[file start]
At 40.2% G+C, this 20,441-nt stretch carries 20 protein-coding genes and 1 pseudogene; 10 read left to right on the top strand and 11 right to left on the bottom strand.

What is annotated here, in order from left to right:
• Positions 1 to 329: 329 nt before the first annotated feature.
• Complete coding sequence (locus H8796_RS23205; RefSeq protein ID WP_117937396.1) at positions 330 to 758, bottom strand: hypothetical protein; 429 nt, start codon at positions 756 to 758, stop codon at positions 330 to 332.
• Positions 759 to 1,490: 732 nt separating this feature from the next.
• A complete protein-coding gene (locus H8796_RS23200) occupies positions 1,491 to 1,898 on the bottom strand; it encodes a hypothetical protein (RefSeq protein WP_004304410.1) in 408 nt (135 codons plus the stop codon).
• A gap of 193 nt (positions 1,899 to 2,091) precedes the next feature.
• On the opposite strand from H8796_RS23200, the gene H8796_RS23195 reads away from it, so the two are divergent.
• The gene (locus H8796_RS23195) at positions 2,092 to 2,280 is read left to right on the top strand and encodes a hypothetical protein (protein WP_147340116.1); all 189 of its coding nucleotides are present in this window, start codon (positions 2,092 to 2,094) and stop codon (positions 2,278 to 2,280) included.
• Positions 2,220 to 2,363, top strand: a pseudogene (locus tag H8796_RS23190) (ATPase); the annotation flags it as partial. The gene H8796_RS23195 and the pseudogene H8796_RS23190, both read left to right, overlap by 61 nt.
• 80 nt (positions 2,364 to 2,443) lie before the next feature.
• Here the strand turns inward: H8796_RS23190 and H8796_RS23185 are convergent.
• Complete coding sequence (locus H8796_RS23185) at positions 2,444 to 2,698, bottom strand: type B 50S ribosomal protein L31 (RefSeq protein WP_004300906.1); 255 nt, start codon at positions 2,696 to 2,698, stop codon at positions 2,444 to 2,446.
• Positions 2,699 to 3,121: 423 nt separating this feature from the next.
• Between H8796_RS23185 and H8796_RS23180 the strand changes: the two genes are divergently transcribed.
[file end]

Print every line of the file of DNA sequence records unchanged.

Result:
At 40.2% G+C, this 20,441-nt stretch carries 20 protein-coding genes and 1 pseudogene; 10 read left to right on the top strand and 11 right to left on the bottom strand.

What is annotated here, in order from left to right:
• Positions 1 to 329: 329 nt before the first annotated feature.
• Complete coding sequence (locus H8796_RS23205; RefSeq protein ID WP_117937396.1) at positions 330 to 758, bottom strand: hypothetical protein; 429 nt, start codon at positions 756 to 758, stop codon at positions 330 to 332.
• Positions 759 to 1,490: 732 nt separating this feature from the next.
• A complete protein-coding gene (locus H8796_RS23200) occupies positions 1,491 to 1,898 on the bottom strand; it encodes a hypothetical protein (RefSeq protein WP_004304410.1) in 408 nt (135 codons plus the stop codon).
• A gap of 193 nt (positions 1,899 to 2,091) precedes the next feature.
• On the opposite strand from H8796_RS23200, the gene H8796_RS23195 reads away from it, so the two are divergent.
• The gene (locus H8796_RS23195) at positions 2,092 to 2,280 is read left to right on the top strand and encodes a hypothetical protein (protein WP_147340116.1); all 189 of its coding nucleotides are present in this window, start codon (positions 2,092 to 2,094) and stop codon (positions 2,278 to 2,280) included.
• Positions 2,220 to 2,363, top strand: a pseudogene (locus tag H8796_RS23190) (ATPase); the annotation flags it as partial. The gene H8796_RS23195 and the pseudogene H8796_RS23190, both read left to right, overlap by 61 nt.
• 80 nt (positions 2,364 to 2,443) lie before the next feature.
• Here the strand turns inward: H8796_RS23190 and H8796_RS23185 are convergent.
• Complete coding sequence (locus H8796_RS23185) at positions 2,444 to 2,698, bottom strand: type B 50S ribosomal protein L31 (RefSeq protein WP_004300906.1); 255 nt, start codon at positions 2,696 to 2,698, stop codon at positions 2,444 to 2,446.
• Positions 2,699 to 3,121: 423 nt separating this feature from the next.
• Between H8796_RS23185 and H8796_RS23180 the strand changes: the two genes are divergently transcribed.